If you fall far enough behind on your mortgage payments and you live in Mississippi, you could lose your home to a foreclosure. But you might not even be aware that your house is up for auction at a foreclosure sale because state law doesn’t require the bank to send you a personal notification. Instead, Mississippi law simply requires the bank to publish the foreclosure sale date in the newspaper and post a notice at the courthouse.
So, if you're facing a foreclosure in Mississippi, it’s important to understand some of the basics, including:
Below we've outlined some of the most important features of Mississippi’s foreclosure laws. (To learn what to do—and what not do—if you’re facing a foreclosure, see Foreclosure Do's and Don'ts).
In Mississippi, the bank can use one of two different processes to foreclose:
Most banks choose the fast, easy, and inexpensive nonjudicial process.
Once the 120-day waiting period that federal law generally requires ends, the bank will start a foreclosure using the process described in the Mississippi statutes. The process is quite different than in many other states. Here’s how it works: The foreclosing bank must publish a notice of sale for three consecutive weeks before the sale date and post notice on the courthouse door. That's it. Then the bank may then sell the home at a foreclosure sale. (Miss. Code Ann. § 89-1-55).
While state law doesn’t require the bank to send a notice to the borrower, most deeds of trust require a 30-day notice about the default prior to acceleration. (An “acceleration clause” in the deed of trust permits the bank to demand that the entire balance of the loan be repaid if the borrower defaults on the loan.) And many banks will voluntarily send a 30-day notice before initiating the foreclosure, even if the terms of the deed of trust don’t require it.
Also, in most cases, federal law requires the bank to contact the borrower by phone and in writing to provide information about ways to avoid a foreclosure before the process officially starts.
Under Mississippi law, the borrower may reinstate the loan (get current) at any time before the sale. (Miss. Code Ann. § 89-1-59).
In some states, the borrower can get the home back after a foreclosure sale by redeeming it. In Mississippi, however, the borrower doesn't get a post-sale right of redemption.
When the borrower’s total mortgage debt—the entire outstanding principal, plus interest, fees, and costs—is more than the foreclosure sale price, the difference is called a “deficiency.” Some states allow the foreclosing bank to seek a personal judgment, called a “deficiency judgment,” against the borrower for this amount. Other states prohibit deficiency judgments with what are called anti-deficiency laws.
In Mississippi, deficiency judgments are allowed if the foreclosing bank files a separate lawsuit within one year after the foreclosure sale. (Miss. Code Ann. § 15-1-23). To get a deficiency judgment, the winning bid at the foreclosure sale must be reasonable based on the fair market value of the property, particularly if the bank is the high bidder. In most cases, the bank is the high bidder at the foreclosure sale. The property then becomes what’s called “Real Estate Owned” or REO.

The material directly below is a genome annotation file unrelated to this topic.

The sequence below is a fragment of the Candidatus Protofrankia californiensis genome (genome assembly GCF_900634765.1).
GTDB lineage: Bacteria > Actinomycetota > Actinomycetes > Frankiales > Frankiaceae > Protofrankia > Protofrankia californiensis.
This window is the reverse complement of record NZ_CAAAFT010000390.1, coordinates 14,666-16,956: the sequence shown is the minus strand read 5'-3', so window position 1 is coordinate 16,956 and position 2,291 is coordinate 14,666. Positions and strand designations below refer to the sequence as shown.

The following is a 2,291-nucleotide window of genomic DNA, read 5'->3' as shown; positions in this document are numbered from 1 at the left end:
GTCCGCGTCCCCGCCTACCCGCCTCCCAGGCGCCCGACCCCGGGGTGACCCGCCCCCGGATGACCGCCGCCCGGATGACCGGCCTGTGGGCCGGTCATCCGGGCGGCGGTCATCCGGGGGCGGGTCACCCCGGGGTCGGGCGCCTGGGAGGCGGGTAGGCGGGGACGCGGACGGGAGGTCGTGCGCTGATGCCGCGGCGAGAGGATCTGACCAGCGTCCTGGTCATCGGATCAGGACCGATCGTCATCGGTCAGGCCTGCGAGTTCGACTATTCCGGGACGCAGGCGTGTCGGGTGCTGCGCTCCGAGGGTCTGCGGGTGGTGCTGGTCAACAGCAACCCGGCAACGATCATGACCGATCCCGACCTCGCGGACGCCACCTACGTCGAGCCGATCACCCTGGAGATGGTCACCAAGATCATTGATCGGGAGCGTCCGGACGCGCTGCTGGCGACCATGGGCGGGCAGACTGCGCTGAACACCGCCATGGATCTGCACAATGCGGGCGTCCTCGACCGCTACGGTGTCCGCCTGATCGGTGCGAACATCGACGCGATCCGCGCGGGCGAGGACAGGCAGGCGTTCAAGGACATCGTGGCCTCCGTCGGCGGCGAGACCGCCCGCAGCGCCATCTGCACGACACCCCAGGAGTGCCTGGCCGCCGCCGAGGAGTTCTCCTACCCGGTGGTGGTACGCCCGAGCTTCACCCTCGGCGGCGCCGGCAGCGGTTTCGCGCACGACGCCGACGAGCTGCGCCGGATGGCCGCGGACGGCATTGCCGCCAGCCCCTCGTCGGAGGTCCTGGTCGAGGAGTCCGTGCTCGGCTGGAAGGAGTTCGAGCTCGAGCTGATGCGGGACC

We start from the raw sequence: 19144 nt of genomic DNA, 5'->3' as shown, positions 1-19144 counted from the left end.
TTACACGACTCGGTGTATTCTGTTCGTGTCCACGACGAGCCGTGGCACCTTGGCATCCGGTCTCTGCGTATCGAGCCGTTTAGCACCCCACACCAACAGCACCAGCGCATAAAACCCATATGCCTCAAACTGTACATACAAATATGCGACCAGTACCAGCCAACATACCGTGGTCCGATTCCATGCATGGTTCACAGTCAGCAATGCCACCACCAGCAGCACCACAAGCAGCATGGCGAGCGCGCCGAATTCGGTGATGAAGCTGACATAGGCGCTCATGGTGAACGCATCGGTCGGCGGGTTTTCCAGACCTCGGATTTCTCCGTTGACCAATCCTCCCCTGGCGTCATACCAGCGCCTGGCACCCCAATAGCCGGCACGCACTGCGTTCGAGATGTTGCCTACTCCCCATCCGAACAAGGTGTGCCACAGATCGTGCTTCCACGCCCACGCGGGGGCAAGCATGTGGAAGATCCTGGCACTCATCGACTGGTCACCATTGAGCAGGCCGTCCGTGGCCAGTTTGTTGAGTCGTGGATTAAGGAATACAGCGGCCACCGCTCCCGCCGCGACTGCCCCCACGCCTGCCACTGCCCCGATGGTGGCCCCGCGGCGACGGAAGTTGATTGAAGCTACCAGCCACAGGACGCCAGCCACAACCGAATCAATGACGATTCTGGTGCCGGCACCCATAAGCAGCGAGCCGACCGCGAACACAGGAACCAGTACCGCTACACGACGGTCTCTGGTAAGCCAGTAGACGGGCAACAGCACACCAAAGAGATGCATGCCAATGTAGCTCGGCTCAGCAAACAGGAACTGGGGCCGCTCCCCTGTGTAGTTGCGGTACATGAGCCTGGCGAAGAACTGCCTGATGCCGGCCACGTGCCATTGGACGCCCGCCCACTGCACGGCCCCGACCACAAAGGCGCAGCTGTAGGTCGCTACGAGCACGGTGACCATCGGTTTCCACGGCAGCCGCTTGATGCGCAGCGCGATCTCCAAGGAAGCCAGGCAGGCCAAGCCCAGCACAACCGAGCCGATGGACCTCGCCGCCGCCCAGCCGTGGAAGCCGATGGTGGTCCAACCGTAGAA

In the wake of a natural disaster—like a hurricane, flood, or severe thunderstorm—Mississippi law can provide foreclosure protections to homeowners who meet specific criteria. Under the law, the governor can declare a natural disaster and impose a moratorium on foreclosures for up to two years. (Miss. Code Ann. § 89-1-301, § 89-1-303, § 89-1-329).
To qualify for the moratorium, borrowers must meet specific requirements including:
But Mississippi’s moratorium law doesn't apply to some kinds of loans, like mortgages held by the United States or any agency of the United States, nor mortgages held as security for a public debt, for example. (Miss. Code Ann. § 89-1-323).
To take advantage of foreclosure relief under state law, you have to take specific actions, including filing a petition in court to get an injunction prohibiting the foreclosure. Also, even if a moratorium is granted, the court might require you to pay a monthly amount for taxes, insurance, interest, and, in some cases, other monthly charges. At the end of the moratorium period, the borrower must pay all past-due amounts to stop the lender from pursuing a foreclosure at that time. (Miss. Code Ann. § 89-1-303).
If you don’t qualify for a moratorium under state law after a natural disaster, you might be eligible for a foreclosure delay if you have an FHA-insured, Fannie Mae, Freddie Mac, or VA-guaranteed loan. Also, the Federal Emergency Management Agency (FEMA) provides financial assistance to federally-declared disaster areas, and the U.S. Small Business Administration (SBA) offers loans to individuals and businesses in declared disaster areas.
If you're facing a foreclosure in Mississippi and want to learn more about the process, including your rights and whether you have any defenses, consider talking to a lawyer. To get information about loss mitigation options, speak to a HUD-approved housing counselor. Be aware that, once started, foreclosures in Mississippi move very quickly. You should explore ways to avoid foreclosure as soon as you miss a payment or think you might fall behind.